Keselowski’s contract was up last season. He only got a one year extension. Logano, meanwhile is their future still. Combine this with a run in at Daytona last year and you can sense the friction.

With 10 laps remaining of last years Busch Clash, Logano, moved to block Kyle Busch down the banking in Turn 3 of the 2020 Busch Clash. The duo would spark a six car crash which collected Keselowski when he had no where to go.

“Just got wrecked for no reason,” Keselowski told reporters after the crash during last year’s Clash. ” … just dumb moves being thrown out there. Guys that don’t know what they’re doing, so they throw crazy-ass blocks.

“It’s just ridiculous. We shouldn’t be wrecking all these cars. I’m not Tony Stewart. I’m not as smart as he is and he could say it a lot better than I could, but this is just dumb.”

Keselowski has been adamant and staunchly against blocking on superspeedway’s. He punted William Byron in practice for the 2019 Coke Zero Sugar 400 to send a message. Well, Logano blocked in the Clash and Keselowski was collected. Last Sunday, Logano blocked Keselowski’s run and instead of a Penske 1-2 finish for the 2021 Daytona 500, both were wrecked.

“Don’t feel like I made a mistake but can’t drive everybody’s else car. Frustrating,” Keselowski said following the Daytona 500.

They’ve spoken and Logano feels that they’re fine, but does Keselowski?

Manufacturers and teammates work together almost exclusively on superspeedway’s now. These two are going to have moments where they’re working together.

Toyota started it in 2016, Ford perfected it there after and Chevrolet brought it to a head in the 2019 Daytona 500. What “it” is, is manufacturer alliances on superspeedway’s.

For the 2016 Daytona 500, the Joe Gibbs Racing Toyota’s knew that they didn’t have strength in numbers compared to their car count vs. the Ford’s/Chevy’s, so they teamed up only with each other. It panned out for a 1-2 finish in the Daytona 500 that year.

After that race, Ford took notice and had their powerplant line up together and draft with one another during the four combined annual stops at Daytona and Talladega. Ford, already had good motors for these tracks, but throw in teamwork and you get domination in the form of 13 of the last 20 races won when using the restrictor plates.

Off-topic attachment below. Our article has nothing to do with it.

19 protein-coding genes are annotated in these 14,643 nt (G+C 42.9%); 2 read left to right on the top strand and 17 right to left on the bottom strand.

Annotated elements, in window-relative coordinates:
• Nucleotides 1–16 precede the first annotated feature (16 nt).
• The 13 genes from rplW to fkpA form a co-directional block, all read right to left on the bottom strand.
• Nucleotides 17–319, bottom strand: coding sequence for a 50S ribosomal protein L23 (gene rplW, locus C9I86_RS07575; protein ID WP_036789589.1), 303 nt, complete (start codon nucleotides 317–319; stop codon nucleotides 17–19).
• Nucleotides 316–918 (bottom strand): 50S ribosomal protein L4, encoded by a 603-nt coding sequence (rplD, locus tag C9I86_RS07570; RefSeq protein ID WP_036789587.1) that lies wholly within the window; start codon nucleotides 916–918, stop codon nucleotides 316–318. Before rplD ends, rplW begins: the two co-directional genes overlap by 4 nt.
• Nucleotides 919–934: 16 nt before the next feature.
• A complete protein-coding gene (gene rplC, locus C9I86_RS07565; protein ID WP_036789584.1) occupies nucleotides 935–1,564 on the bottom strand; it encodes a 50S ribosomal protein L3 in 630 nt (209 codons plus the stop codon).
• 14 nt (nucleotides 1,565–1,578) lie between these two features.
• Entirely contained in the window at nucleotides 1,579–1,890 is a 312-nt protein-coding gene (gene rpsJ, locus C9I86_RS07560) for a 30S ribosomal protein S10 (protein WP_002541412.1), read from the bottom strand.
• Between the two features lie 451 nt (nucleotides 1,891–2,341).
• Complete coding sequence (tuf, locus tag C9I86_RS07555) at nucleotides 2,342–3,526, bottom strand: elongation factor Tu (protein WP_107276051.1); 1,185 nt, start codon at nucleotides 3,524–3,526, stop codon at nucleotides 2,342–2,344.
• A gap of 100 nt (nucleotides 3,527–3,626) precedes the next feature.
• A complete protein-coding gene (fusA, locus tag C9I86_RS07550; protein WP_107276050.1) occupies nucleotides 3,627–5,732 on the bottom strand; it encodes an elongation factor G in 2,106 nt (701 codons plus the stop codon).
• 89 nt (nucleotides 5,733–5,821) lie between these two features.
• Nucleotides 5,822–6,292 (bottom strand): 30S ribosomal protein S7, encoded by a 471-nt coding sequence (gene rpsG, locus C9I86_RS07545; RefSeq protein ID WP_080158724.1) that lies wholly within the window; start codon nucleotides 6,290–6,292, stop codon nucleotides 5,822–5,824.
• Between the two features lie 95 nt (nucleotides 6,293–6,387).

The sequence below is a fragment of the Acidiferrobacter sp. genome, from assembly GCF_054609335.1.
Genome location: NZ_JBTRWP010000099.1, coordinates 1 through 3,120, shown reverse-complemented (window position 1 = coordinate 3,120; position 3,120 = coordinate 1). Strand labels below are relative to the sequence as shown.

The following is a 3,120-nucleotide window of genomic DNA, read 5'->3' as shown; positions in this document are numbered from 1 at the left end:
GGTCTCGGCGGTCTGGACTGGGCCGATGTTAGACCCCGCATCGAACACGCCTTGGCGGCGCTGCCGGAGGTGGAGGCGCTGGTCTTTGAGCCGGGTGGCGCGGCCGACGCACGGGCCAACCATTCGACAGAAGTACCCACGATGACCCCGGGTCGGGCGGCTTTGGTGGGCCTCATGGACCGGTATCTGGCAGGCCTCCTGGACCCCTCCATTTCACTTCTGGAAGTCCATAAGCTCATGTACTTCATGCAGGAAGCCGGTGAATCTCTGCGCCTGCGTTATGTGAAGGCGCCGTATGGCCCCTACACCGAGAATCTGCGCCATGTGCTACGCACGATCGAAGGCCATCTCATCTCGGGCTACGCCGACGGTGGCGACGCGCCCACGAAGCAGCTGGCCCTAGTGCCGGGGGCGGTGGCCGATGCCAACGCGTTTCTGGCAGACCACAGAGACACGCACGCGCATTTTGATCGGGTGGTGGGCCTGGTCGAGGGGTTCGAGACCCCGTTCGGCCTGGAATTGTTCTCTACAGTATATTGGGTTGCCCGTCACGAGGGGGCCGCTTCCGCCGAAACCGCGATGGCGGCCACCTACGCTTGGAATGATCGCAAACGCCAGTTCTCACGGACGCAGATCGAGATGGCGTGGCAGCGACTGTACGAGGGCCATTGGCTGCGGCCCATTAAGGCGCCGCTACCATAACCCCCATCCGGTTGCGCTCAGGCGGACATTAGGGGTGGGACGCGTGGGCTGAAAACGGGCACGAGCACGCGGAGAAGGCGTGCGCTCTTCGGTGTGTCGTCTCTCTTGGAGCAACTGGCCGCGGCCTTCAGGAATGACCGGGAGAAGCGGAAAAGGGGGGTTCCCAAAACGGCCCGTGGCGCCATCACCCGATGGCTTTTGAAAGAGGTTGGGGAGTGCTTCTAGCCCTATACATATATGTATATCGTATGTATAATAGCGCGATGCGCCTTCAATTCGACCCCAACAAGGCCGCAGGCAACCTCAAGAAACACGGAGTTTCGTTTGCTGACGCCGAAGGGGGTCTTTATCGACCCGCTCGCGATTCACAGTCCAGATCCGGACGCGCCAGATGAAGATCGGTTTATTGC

They were in everyone’s head. So, for the 2019 Daytona 500, the Toyota’s knew that they didn’t have the numbers to contend for the win. Hendrick Motorsports, a Chevrolet team, knew that the other Chevy cars weren’t good enough to hang with them to challenge the Ford’s. So, we saw an unlikely tandem for the ‘500 – Joe Gibbs Racing’s Toyota’s and their alliance car at Leavine Family Racing and the Hendrick Motorsports’ Chevy’s.

Combined, that’s nine very good race cars that with even the smallest bit of help from any other Chevy team, could work together and break up the Ford party up front.

See, Ford’s knew that if they lined up in tow, go up to the high line and pull each other around the 2.5-mile track, it didn’t matter how many Chevy’s or Toyota’s lineup, no one could stop them.

So, HMS and the Toyota’s teamed up and ran up there with them, then would use the draft to take air off the Ford’s and break them apart.

It worked.

Toyota finished 1-2-3 in the ‘500, Ford’s grew frustrated with one another and the Chevy teams were pissed that HMS sought out a late hour deal with a rival manufacturer.

In turn, Chevy had a closed door meeting afterwards and made sure that this didn’t happen again. Chevy teams could only work and draft with other Chevy teams. No more helping the competition.

Ford teams would still try and do the same. The Toyota’s? Well they were hung out to dry.

Chevy was the biggest beneficiary of this. HMS would finish 1-2 in the first race with the tapered spacer in April 2019 in Talladega including Chevy going 1-2-3 overall and taking five of the top six finishing positions.

In the July race at Daytona, Chevy went 1-2-3-4 this time.

But, in the second stop to Talladega in the Fall that year, the Ford’s found a way to get back to prominence. They’d lead 125 of the 188 laps run and take a 1-2 finish and four of the top five. Chevy, took spots 6-8-10.

Last year and Daytona this year was the same way.

How do you race a teammate in the end with the ultimate goal of wanting to win and doing everything in your power to do so, but your teammate could block you. It’s not like you can lift. That causes mayhem.

So, if we’re in the same position again, Logano-Keselowski and they’re 1-2 in any order on the final lap, how does this play out where they don’t both wreck and one of them wins?


Who Are The Best Superspeedway Racers Around Right Now?